(Smithsonian Magazine) The most harrowing scene in Kon-Tiki, the new Oscar-nominated Norwegian film about the greatest sea voyage of modern times, turns out to be a fish story.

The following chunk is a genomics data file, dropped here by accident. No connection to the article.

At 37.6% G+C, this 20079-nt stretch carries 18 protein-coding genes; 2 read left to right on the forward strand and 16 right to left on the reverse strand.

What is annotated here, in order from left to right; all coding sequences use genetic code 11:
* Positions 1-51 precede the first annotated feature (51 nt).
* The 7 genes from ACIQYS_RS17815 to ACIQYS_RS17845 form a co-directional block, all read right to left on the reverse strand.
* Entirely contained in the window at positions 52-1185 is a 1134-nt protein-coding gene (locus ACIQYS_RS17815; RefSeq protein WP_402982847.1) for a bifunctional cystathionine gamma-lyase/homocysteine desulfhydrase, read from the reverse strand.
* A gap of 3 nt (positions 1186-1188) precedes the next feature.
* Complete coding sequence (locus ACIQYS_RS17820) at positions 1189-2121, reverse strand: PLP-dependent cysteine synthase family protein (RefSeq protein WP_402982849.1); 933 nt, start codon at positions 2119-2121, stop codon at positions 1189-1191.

In the 2012 reconstruction of this 1947 adventure, six amateur Scandinavian sailors—five of whom are tall, slim and valiant—build a replica of an ancient pre-Incan raft, christen it Kon-Tiki and sail westward from Peru along the Humboldt Current for French Polynesia, more than 3,700 nautical miles away. In mid-passage, their pet macaw is blown overboard and gobbled up by a big bad shark. During the scene in ques- tion, one of the tall and slim and valiant is so enraged by the bird’s death that he thrusts his bare hands into the Pacific, hauls in the shark and guts it with a savagery that would have made Norman Bates envious.

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